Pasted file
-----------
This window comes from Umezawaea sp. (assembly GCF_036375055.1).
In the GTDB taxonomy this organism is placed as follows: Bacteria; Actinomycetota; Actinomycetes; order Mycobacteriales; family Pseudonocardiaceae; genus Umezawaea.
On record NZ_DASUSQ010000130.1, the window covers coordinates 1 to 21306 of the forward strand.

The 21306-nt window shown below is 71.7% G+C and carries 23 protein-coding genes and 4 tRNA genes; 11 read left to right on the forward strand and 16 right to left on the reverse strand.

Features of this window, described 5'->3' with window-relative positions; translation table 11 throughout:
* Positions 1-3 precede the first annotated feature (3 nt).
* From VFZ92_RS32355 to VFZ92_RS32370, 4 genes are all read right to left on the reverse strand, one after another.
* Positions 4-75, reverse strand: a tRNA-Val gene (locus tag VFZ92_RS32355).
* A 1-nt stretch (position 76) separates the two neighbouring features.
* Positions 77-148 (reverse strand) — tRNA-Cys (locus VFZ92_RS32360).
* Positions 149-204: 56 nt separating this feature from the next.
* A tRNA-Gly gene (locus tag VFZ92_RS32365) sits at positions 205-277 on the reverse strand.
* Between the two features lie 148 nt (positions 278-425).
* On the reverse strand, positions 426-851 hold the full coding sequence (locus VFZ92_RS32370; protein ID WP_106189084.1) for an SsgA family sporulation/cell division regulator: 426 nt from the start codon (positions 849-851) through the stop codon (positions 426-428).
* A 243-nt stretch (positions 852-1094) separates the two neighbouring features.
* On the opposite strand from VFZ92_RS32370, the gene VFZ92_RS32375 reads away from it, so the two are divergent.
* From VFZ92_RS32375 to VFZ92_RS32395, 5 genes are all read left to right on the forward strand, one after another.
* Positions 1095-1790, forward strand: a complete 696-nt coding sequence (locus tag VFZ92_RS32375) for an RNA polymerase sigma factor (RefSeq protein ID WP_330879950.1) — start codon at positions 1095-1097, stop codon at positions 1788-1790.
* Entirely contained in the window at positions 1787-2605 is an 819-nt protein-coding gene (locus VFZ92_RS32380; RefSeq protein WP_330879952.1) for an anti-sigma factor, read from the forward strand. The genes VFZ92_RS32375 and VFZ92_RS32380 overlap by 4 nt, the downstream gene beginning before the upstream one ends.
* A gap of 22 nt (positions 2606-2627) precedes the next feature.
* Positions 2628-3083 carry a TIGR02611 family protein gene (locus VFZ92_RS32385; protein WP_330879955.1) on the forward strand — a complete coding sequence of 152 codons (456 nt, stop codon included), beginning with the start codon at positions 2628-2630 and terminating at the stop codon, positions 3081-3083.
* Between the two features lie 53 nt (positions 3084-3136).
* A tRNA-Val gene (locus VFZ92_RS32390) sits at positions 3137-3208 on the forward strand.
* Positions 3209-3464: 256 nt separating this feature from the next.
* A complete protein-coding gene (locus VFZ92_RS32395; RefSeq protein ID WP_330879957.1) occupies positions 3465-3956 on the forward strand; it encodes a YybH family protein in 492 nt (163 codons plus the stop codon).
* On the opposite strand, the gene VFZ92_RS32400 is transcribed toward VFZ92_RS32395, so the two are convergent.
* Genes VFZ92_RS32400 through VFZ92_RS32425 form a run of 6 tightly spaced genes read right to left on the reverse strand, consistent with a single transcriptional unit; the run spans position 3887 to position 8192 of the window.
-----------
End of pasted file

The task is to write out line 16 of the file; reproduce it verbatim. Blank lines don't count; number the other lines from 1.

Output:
* On the opposite strand from VFZ92_RS32370, the gene VFZ92_RS32375 reads away from it, so the two are divergent.